Imaikkaa Nodigal poster/Image from Twitter.

Speaking to the media in Chennai, Kashyap said, “My mom saw Imaikkaa Nodigal and told me that I should learn how to make films from Ajay Gnanamuthu because he knows exactly how to tell a story. All the credits for the performance of Rudra (Kashyap’s character) should go to Ajay. As a filmmaker myself, I have never seen a director with such amazing clarity. Ajay exactly shot scenes which are needed for the film”.

Gnanamuthu assisted AR Murugadoss in films like Thuppakki and 7aam Arivu. “Even Murugadoss sir is known for sketching silent villains. Though Johnny Tri Nguyen is powerful in 7aam Arivu, he was never seen losing his temper in the film. Vidyut Jammwal in Thuppakki is also one such cool villain. The trend of the sophisticated and handsome baddies was actually introduced by KV Anand in Kana Kandaen. No one expected Prithviraj to be the villain and it is a trendsetting characterisation," adds Ajay.

Director Mithran, who was appreciated for his blockbuster cyber-crime thriller Irumbu Thirai, especially for the terrific characterisation of Arjun, says, “I don’t think the trend of silent villains happened in recent times. Look at Mani Ratnam and Shankar’s films. All the villains were not loud. Salim Ghouse in Mani Ratnam’s Thiruda Thiruda and Kamal Haasan’s Vetri Vizha and Raghuvaran in almost all his films only induced fear in us by being silent villains. Vijay’s Ghilli actually started the trend of loud villains and it’s quite natural because the rural characters always behave in that manner. Even innocent guys in villages will act loud. The new trend which is being followed now in Tamil cinema is the villain who looks smarter and (more) handsome than the hero, which was started by KV Anand in Kana Kandaen”.

Interestingly, Mohan Raja, Mithran and Ajay feel that Prithviraj’s character is definitely a pioneer in terms of casting handsome villains in Tamil cinema. Actor Ajith’s villainy performance in Mankatha and Vaali is another example of how smart look villains surprise the audiences. Both the films minted huge money at the box office.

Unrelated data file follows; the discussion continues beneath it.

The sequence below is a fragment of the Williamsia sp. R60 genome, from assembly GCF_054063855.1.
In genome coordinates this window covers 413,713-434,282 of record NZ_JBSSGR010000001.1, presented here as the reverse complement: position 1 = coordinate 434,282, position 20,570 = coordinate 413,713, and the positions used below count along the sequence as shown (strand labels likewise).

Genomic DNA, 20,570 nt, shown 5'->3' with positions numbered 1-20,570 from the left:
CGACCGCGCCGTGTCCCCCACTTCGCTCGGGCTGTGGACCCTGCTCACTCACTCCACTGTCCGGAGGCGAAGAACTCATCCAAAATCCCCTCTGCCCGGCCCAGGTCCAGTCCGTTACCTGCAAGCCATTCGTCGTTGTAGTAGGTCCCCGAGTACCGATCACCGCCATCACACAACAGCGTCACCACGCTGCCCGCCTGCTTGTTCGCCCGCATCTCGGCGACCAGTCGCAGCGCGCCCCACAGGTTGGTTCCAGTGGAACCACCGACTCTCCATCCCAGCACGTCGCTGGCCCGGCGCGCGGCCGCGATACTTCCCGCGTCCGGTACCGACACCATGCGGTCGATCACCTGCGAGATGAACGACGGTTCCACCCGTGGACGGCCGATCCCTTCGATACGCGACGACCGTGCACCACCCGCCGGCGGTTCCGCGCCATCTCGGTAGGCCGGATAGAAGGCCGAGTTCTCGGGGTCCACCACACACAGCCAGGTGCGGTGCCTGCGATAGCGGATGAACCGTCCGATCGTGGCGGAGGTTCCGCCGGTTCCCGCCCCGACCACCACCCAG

Talking about his film Irumbu Thirai, Mithran says, “What is new about my film is that both my characters have grey shades. For example, my hero Vishal gets the loan by providing fake documents which is wrong but his intention is to repay the amount and fix marriage for his sister, so there is an empathy. However, my villain Arjun is very logical. He handles binary numbers and digital gates so there is no sympathy for him in any characters. White Devil (Arjun's name) knows that what Vishal did is legally wrong so he swindled the money. I think this aspect of a villain who is logically right and ethically wrong is something which hasn’t been explored before”.

This trend of roping in smart yesteryear heroes as villains actually work big time at the box office because audiences are surprised by the new dimension of well-known faces like Swamy (Thani Oruvan), Arjun (Irumbuthirai), Karthik (Anegan) and Fahad Faasil (Velaikkaran). In fact, the biggest challenge for Raja will be roping in a powerful villain on par with Swamy in Thani Oruvan 2. Other directors are also working hard to create stylish villains in order to cater the current generation.

Talking about the development of Thani Oruvan 2, Raja says, “The sequel itself is a big challenge and creating another villain on part with Siddharth Abhimanyu demands a lot of hard work. Things are shaping out well but can’t reveal many details now. As announced earlier, Ravi and I have already started the pre-production work”.

Updated Date: Sep 15, 2018 17:21 PM